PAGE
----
October , 2020
Extension of MSF opportunity will help banks and investors
18:04 pm

Kishore Kumar Biswas



The Reserve Bank of India (RBI) has further extended the opportunity to banks to avail funds under the Marginal Standing Facility (MSF) by dipping into the Statutory Liquidity Ratio (SLR) up to March 31, 2020. So, the banks according to the RBI press release on September 28, can avail upto an additional 1% net demand and time liabilities (NDTL) from the RBI until the end of the present fiscal year. Earlier the banks were allowed to avail this facility upto June 30. There are two direct benefits of the banks as a result of this facility. One, the banks can access additional funds to the extent of 1.49 lakh crore from the RBI. Secondly, this would help the banks to qualify to maintain a high-quality liquid asset (HQLA) portion in the Liquidity Coverage Ratio (LCR) mandated by the Basel III banking norms.




A bank must have enough liquidity to continue its business with trust. But at times, banks face liquidity crises in their operations. This is why the RBI has deployed a number of liquidity support measures for banks to ensure the required liquidity when banks need it. Most well-known is the repo rate. Through this, the RBI injects liquidity into the banks. This comes under the RBI’s umbrella liquidity management mechanism called Liquidity Adjustment Facility.


Every bank has to maintain a portion of the total NDTL in its hand and that portion cannot be spent as credit. This is called the SLR. Banks maintain it mostly in the form of cash, reserve gold, PSU bonds and RBI approved securities. By this norm, the RBI restricts the banks’ expansion. The SLR is also used to control inflation and maintain growth by increasing or decreasing its value.


MSF, like the repo, is an overnight liquidity support provided by the RBI to the banks. But there are two differences between repo and MSF facilities. One, the repo rate is lower than the MSF rate. Therefore, the banks at first try to avail the repo facility. But when the requirement of money is more, then the banks use MSF. Two, before availing repo, banks have to deposit eligible securities which are above the SLR holding norms to the RBI but in case of MSF, banks need not require to deposit securities. Three, through the repo scheme, banks can avail only 0.25% of the NDTL but through the MSF scheme, banks can avail 1% of the NDTL.


Usefulness of extension of MSF


The RBI uses MSF and other measures to control money supply in the financial system. The rates of all the measures are variable. The MSF rate is hiked to control excess availability of the rupee and to control its depreciation with respect to foreign currencies. This was first introduced in 2011 and was first used in June in the same year.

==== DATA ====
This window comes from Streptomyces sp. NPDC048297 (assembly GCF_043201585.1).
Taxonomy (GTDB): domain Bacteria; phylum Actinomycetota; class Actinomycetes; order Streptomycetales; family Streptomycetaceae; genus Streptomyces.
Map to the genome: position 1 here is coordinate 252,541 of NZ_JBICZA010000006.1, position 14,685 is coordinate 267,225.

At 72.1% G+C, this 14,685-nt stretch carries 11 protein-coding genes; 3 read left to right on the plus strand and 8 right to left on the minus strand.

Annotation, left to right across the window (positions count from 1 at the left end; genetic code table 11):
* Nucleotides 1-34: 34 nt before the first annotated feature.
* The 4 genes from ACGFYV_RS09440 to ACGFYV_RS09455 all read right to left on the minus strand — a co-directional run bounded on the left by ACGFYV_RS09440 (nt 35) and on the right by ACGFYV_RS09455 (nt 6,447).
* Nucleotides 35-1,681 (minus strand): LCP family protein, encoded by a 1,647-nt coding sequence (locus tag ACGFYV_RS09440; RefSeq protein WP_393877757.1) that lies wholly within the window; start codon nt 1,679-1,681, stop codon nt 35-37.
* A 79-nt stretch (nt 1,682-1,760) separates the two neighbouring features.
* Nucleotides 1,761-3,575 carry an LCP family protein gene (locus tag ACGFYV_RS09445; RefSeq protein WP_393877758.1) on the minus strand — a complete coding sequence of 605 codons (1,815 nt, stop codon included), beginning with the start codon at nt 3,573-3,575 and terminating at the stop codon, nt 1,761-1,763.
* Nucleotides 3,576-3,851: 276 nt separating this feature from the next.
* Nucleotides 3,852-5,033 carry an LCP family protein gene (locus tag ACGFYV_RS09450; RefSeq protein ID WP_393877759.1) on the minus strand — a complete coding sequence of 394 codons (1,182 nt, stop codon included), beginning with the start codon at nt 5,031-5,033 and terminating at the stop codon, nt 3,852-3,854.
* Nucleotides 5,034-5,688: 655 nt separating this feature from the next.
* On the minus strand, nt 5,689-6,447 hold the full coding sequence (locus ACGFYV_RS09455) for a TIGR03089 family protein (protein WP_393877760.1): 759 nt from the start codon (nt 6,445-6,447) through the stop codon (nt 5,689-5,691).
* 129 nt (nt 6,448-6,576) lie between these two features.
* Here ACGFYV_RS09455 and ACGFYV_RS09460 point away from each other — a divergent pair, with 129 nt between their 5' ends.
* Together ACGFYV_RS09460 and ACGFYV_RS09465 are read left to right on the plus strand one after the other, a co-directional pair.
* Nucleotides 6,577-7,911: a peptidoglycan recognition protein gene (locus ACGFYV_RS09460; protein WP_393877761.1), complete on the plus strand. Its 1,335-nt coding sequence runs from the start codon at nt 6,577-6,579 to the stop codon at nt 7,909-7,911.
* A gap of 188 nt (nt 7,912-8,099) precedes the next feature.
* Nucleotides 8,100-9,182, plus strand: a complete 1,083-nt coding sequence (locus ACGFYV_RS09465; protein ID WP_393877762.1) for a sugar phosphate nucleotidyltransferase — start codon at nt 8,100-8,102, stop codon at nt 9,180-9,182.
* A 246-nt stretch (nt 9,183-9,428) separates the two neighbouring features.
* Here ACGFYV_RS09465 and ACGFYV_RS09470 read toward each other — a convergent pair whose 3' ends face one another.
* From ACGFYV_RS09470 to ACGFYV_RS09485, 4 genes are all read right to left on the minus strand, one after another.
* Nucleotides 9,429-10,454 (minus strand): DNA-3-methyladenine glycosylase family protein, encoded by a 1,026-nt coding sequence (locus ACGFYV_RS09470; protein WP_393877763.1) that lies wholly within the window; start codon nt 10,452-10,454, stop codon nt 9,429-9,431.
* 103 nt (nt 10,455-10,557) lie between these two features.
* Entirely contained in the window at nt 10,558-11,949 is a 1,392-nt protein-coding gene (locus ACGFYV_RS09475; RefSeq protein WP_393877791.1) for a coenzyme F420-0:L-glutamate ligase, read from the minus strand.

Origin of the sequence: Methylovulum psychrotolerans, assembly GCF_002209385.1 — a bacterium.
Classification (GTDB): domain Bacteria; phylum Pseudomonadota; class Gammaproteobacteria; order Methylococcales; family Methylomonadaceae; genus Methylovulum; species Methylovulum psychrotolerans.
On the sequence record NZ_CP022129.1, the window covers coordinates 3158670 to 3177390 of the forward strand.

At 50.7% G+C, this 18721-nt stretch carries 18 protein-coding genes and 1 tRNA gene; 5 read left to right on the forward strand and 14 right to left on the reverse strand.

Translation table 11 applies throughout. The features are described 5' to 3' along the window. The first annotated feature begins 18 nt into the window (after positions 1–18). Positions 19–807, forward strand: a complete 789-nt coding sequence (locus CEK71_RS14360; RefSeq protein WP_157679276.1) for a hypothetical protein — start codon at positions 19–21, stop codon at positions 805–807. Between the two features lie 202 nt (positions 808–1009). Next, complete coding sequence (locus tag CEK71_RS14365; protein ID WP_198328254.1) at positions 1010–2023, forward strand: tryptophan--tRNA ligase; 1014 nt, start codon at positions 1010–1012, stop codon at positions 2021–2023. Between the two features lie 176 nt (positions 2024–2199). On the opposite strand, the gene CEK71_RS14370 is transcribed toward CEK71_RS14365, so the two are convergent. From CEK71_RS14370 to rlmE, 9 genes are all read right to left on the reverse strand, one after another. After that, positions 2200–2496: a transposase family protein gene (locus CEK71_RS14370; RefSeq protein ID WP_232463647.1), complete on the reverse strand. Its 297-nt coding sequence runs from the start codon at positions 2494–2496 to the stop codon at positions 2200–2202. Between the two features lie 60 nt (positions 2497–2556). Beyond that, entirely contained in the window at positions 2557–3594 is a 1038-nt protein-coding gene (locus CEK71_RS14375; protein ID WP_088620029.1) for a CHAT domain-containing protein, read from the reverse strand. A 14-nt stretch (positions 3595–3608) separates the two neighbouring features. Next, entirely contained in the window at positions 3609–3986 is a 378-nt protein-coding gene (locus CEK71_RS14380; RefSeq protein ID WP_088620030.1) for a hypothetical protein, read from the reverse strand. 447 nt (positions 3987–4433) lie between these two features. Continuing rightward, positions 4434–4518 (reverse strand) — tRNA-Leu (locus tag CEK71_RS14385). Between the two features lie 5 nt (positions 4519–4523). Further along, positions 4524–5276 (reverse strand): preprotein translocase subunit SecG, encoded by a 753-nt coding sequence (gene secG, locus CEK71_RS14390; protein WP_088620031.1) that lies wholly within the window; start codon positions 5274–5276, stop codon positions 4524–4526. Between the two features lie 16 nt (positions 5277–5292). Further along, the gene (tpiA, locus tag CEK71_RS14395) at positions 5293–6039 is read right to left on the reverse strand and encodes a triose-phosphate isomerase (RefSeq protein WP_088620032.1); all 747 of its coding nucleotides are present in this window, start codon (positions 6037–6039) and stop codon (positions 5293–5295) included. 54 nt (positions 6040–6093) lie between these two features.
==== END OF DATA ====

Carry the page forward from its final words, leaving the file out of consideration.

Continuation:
In the present context, the RBI has taken to extend the MSF scheme with a view to ensure the smooth running of the banking industry by tackling disruptions imposed by the Covid 19 pandemic. In this situation, maintenance of statutory norm of LCR may be difficult at times. In that case, banks may have to use the facility.


Secondly, this would give the green signal to investors and assure them that availability of easy credit is not a problem. According to a section of bankers and former bankers, the extension of MSF by the RBI has a positive role in the psychological boosting of investors.


The latest credit disbursement scenario


The official view about the Indian economy is optimistic. According to this, the turnaround of the economy has already started after the full lockdown was withdrawn. The picture of credit disbursement does not favour the optimistic view about the economy. The following the RBI data (press release of the RBI on September 30) is to be noticed. First, non-food credit growth decelerated to 6% in August 2020 from 9.8%in August 2019. Secondly, credit to agriculture and allied activities increased by 4.9% in August 2020 as compared with a growth of 6.8% in August 2019. Thirdly, credit growth to industry decelerated to 0.5% in August 2020 from 3.9% in August 2019. Fourthly, credit growth to the services sector decelerated to 8.6% in August 2020 from 13.3% in August 2019. Fifthly, the personal loan segment continued to perform well - registering a growth of 10.6% in August 2020 compared to 15.6% of that in the same month in the last year. So it is doubtful how many banks will have to go for availing the MSF scheme to disburse credit in this FY.



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